I have experimented with rooting hormone as you described and found little difference. Proper watering is so much more important for the development of new roots. If they get the least bit too dry or are kept a bit too moist, the cuttings will die, with or without hormones.
Will Creed
Horticultural Help, NYC
[url=www.HorticulturalHelp.com]www.HorticulturalHelp.com[/url]
Name: Marie
Ohio (Zone 6b)
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GrannyMarie
May 1, 2016 2:19 PM CST
Thanks Will. I won't disturb the cutting and will see if I can get more to add to it. Yes, I'm paying attention to the proper wetness of the soil. I am careful not to over or under water my plants. Thumbs up
Name: Alyssa Blue
Ohio (Zone 5b)
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AlyssaBlue
May 1, 2016 2:36 PM CST
Will-there is nothing wrong with using rooting hormone when you are very concerned about something rooting. There is a reason farmers have used it for years.
Name: Will Creed
NYC
Professional interior landscaper
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WillC
May 1, 2016 4:33 PM CST
Alyssa - I didn't say there was anything wrong with using rooting hormone powder. It certainly does no harm, so go ahead and use it if that is your preference. My only point is that it is not likely to make much difference. Sometimes people use something like this and then think everything will be okay and fail to attend to more important things like soil moisture. I understand the appeal because we all like easier solutions.

For some folks, the cost or availability or rooting hormone is an issue and they should know that they can have rooting success without it.

I won't go into detail here, but horticultural practices in a commercial setting are very different than in a home. What works well in a greenhouse, nursery or on a farm is not always appropriate for the lay person.
Will Creed
Horticultural Help, NYC
[url=www.HorticulturalHelp.com]www.HorticulturalHelp.com[/url]
Name: Alyssa Blue
Ohio (Zone 5b)
Bloom where you're planted
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AlyssaBlue
May 1, 2016 5:32 PM CST
Sighing!
Name: seaecho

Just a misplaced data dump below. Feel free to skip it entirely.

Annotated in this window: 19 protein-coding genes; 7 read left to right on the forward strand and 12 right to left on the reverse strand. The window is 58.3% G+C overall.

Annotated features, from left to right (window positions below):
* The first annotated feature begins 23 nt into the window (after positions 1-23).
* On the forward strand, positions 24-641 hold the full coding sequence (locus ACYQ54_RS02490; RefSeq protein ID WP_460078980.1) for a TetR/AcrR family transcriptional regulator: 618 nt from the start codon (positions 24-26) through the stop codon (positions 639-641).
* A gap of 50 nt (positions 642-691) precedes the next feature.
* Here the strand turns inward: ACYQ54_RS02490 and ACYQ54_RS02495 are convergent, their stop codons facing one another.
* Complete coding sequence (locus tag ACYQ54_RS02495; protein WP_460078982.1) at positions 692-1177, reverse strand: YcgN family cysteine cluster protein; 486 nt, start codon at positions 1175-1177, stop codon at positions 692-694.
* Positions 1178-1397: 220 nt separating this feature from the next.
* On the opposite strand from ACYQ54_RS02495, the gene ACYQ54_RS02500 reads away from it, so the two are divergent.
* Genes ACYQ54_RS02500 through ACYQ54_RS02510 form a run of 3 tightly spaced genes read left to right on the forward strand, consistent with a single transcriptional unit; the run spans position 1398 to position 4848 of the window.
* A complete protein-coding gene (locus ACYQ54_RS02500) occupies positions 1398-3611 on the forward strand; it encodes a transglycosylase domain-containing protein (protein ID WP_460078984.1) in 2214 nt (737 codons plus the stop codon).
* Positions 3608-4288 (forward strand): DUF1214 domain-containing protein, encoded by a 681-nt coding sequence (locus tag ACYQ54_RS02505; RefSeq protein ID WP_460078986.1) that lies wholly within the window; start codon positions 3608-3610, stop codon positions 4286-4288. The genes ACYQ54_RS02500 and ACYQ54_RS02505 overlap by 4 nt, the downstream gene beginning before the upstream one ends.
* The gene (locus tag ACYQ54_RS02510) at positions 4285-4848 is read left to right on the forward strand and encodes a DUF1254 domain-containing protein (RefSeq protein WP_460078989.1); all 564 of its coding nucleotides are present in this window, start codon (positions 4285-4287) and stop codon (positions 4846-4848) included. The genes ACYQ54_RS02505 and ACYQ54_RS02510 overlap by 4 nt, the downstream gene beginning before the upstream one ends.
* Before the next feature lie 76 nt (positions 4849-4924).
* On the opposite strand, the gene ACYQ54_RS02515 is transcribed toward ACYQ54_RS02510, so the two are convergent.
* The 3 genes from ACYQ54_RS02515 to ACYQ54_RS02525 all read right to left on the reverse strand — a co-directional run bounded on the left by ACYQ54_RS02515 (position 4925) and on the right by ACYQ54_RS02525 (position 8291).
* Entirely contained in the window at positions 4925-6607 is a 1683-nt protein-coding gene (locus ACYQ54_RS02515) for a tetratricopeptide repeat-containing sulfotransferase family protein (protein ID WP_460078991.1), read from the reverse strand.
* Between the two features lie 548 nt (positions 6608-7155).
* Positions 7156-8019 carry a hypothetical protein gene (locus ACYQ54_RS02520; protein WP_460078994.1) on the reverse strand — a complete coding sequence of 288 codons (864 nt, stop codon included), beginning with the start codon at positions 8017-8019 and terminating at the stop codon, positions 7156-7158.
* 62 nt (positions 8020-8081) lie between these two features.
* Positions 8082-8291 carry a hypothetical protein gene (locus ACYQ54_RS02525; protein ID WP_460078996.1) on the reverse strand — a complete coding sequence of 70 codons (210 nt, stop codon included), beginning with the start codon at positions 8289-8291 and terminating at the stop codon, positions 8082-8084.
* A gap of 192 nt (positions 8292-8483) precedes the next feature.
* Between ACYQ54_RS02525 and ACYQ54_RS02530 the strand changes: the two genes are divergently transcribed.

Phelan, Ca. (Zone 8b)
There is ALWAYS room for one more p
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seaecho
May 23, 2016 10:24 PM CST
I have found (through trial and error) that goldfish and liptick plants prefer to be watered more often than a lot of other houseplants. Others may have different experiences, but I'm afraid of overwatering, so I tend to underwater, and I killed quite a few of these plants until I experimented with watering them more often. Great results! The biggest thing you need to keep into consideration is that you need a LIGHT mix that drains quickly. A heavy mix will cause them to rot in no time at all. If the soil remains wet over a number of days, it's too heavy. A peat mix mixed half and half with perlite works well. So does a little peat and a little orchid mix with perlite. As as it's free draining, you can actually water quite often without fear of rot.
Name: Marie
Ohio (Zone 6b)
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GrannyMarie
May 24, 2016 5:07 PM CST
@seaecho, thanks. I am finding the soil remains wet for about 5 days. Lots of new leaves are starting. I had added about 1/4 perlite to the peat potting mix. I didn't think to add some orchid mix to it. Since it's such a tiny plant would it be beneficial to chop the orchid bark smaller when I'm ready to repot?
Name: seaecho
Phelan, Ca. (Zone 8b)
There is ALWAYS room for one more p
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seaecho
Dec 2, 2016 11:23 PM CST
I see this thread is now many months old, and I just now osaw your last post, GrannyMarie! So sorry! I would not try to cop orchid bark smaller. I've tried it, and it's not very effective, and really time consuming. I would just get the Gubler's orchid mix with the finer bark already in it. Works great for me. I get it at Lowe's.